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President Barack Obama delivered a message to Republicans who fiercely oppose his long-anticipated executive actions to overhaul immigration enforcement and deportations: pass a bill and I'll undo my changes.

"To those members of Congress who question my authority to make our immigration system work better, or question the wisdom of me acting where Congress has failed, I have one answer: pass a bill," he said during a prime time address on Thursday night announcing his actions. "I want to work with both parties to pass a more permanent legislative solution. And the day I sign that bill into law, the actions I take will no longer be necessary."

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It turns out Republicans weren't the only ones using Twitter to get around federal campaign laws.

Less than a week after CNN's Chris Moody broke the news that Republicans were using secret but in-plain-sight public Twitter accounts to pass along internal polling data on House campaigns between outside groups and GOP committees, The Huffington Post reported that in 2012 the Democratic Party passed along information on advertising buys through a Twitter account with the handle @AdBuysDetails.

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Updated: 8:30 PM ET

In a far-reaching move that could help shape his legacy, President Barack Obama announced a series of executive actions on Thursday evening to shield some five million undocumented immigrants from the threat of deportation and let them temporarily work in the country.

He will expand an existing program to avoid targeting certain young people, and create a new program to relieve undocumented parents of Americans of deportation fears, senior administration officials told reporters in the White House ahead of the prime-time announcement.

"That's the real amnesty – leaving this broken system the way it is. Mass amnesty would be unfair. Mass deportation would be both impossible and contrary to our character," Obama said. "What I’m describing is accountability – a commonsense, middle ground approach: If you meet the criteria, you can come out of the shadows and get right with the law. If you’re a criminal, you'll be deported. If you plan to enter the U.S. illegally, your chances of getting caught and sent back just went up."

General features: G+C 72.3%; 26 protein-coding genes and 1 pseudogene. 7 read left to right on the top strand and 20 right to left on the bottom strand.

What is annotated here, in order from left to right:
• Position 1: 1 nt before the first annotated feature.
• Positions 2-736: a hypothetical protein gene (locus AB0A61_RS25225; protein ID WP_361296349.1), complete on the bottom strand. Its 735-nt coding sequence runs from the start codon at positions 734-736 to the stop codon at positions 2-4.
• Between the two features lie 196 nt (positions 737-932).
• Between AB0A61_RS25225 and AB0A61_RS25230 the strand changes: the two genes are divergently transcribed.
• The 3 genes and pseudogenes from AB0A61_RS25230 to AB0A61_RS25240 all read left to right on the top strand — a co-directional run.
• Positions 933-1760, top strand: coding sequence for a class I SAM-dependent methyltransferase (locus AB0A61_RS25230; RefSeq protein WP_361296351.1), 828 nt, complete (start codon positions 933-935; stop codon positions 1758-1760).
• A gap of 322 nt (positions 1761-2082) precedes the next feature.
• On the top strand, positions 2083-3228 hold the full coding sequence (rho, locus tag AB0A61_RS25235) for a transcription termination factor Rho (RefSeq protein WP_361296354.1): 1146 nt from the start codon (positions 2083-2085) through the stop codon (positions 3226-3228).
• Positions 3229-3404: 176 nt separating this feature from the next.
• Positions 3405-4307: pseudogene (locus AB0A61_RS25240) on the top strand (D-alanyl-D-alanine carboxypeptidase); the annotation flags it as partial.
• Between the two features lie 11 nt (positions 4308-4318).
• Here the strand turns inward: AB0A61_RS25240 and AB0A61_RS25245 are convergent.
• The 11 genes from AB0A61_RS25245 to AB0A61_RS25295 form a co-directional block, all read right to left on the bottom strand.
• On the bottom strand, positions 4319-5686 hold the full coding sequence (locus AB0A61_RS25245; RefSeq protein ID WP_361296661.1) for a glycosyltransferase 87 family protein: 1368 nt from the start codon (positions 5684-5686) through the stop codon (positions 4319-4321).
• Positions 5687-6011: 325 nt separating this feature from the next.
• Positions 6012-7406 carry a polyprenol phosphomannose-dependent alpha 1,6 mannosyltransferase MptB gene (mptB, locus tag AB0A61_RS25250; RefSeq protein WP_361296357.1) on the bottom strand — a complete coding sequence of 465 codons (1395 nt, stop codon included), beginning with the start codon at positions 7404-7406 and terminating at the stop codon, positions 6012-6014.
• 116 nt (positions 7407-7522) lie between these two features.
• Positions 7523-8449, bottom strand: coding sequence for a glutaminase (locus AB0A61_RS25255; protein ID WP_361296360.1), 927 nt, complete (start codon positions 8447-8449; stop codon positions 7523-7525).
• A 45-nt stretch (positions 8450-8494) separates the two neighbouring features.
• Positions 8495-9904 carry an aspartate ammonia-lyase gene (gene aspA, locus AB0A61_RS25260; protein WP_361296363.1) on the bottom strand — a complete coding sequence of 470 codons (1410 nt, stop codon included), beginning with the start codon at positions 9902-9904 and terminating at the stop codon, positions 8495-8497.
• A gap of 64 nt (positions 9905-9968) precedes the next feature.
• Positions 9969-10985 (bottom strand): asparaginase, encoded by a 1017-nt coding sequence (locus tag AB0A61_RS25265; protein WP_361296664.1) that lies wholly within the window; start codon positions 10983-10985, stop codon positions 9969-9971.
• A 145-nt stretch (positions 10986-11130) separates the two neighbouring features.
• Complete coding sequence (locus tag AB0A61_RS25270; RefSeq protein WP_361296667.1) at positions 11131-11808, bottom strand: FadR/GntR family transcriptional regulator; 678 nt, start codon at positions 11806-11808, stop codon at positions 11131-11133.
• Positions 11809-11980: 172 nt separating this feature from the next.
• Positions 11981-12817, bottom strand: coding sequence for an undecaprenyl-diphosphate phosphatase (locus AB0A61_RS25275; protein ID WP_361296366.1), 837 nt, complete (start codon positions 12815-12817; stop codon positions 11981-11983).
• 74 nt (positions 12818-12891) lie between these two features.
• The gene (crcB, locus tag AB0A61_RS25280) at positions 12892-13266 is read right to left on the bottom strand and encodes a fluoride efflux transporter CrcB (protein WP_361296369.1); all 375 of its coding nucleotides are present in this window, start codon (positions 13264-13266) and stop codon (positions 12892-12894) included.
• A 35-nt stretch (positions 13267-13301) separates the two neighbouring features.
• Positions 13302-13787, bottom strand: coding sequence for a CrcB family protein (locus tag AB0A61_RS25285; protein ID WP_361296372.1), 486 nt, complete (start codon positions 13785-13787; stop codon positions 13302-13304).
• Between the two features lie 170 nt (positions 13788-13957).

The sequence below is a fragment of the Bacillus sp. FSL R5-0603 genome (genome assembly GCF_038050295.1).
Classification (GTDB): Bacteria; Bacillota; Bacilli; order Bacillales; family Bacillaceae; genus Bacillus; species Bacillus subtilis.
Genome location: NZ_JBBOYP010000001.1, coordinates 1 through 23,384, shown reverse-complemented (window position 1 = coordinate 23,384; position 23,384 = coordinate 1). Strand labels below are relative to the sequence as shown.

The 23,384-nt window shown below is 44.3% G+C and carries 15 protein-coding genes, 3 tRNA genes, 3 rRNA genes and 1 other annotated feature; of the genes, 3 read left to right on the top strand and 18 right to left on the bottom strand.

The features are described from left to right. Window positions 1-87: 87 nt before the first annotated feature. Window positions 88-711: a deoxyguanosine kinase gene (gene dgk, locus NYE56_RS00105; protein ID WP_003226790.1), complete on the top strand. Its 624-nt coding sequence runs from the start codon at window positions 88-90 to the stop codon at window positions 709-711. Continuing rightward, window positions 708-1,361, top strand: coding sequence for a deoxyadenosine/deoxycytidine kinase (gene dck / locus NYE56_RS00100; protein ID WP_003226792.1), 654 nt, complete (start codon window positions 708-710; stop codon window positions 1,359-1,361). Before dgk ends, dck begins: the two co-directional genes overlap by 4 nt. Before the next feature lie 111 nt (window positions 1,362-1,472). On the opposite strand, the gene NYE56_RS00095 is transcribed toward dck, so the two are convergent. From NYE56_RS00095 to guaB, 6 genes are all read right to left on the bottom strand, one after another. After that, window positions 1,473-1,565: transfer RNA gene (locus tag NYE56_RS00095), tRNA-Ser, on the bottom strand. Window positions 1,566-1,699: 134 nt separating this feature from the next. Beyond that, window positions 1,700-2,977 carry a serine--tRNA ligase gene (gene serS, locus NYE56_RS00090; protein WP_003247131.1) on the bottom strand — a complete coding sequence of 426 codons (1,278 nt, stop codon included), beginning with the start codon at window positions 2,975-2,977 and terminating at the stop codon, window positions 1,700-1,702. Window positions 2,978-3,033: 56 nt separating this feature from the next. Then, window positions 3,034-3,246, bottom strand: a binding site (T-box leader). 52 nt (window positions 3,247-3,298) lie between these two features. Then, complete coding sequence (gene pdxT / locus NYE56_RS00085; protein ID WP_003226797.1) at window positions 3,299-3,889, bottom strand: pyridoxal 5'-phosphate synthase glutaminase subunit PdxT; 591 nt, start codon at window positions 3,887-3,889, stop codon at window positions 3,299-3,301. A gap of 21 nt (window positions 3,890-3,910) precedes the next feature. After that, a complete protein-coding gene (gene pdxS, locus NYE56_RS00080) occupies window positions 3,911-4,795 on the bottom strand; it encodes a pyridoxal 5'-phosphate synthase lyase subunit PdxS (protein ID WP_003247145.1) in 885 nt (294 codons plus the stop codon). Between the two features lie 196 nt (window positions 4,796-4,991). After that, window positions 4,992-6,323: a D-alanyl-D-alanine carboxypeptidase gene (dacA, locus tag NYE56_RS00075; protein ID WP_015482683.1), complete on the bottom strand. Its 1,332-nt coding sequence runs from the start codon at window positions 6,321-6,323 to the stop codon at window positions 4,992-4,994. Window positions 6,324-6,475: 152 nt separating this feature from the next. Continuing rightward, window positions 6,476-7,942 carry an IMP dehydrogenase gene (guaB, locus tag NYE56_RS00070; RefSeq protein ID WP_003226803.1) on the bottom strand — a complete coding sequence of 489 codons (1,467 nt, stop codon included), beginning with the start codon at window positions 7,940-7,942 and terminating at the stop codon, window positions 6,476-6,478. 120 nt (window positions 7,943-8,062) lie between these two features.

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When Chris Christie was mired in political turmoil, he had a friend in "Morning Joe."

While everyone else on MSNBC gave critical, nearly round-the-clock coverage of the George Washington Bridge scandal, Joe Scarborough, Mika Brzezinski and the rest of channel's sunrise crew readily provided cover to New Jersey's embattled Republican governor.

As Christie lost much of the goodwill he gained after Superstorm Sandy, "Morning Joe" remained his cable news sanctuary.

Scarborough and Brzezinski have taken thinly veiled shots at their MSNBC colleagues for giving so much attention to the story. They've repeatedly splashed cold water on reporting by the New York Times about "Bridgegate." Christie was their guy, and no traffic jam was going to change that.

But the alliance, like a forbidden romance between members of rival families, was always liable to get rocky.

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I guarantee you’ll hear the phrase “My ancestors came here legally” in the aftermath of President Obama’s immigration address. It’s almost impossible to find any conversation about immigration—between elected officials, pundits, online commenters—in which at least one participant doesn’t use the phrase. It’s an understandable position, through which the speaker can both defend his or her family history and critique current illegal immigrants who choose to do things differently. It helps deflect charges of hypocrisy (since most Americans are descended from immigrants). It’s hard to argue with. And it’s also, in nearly every case, entirely inaccurate.

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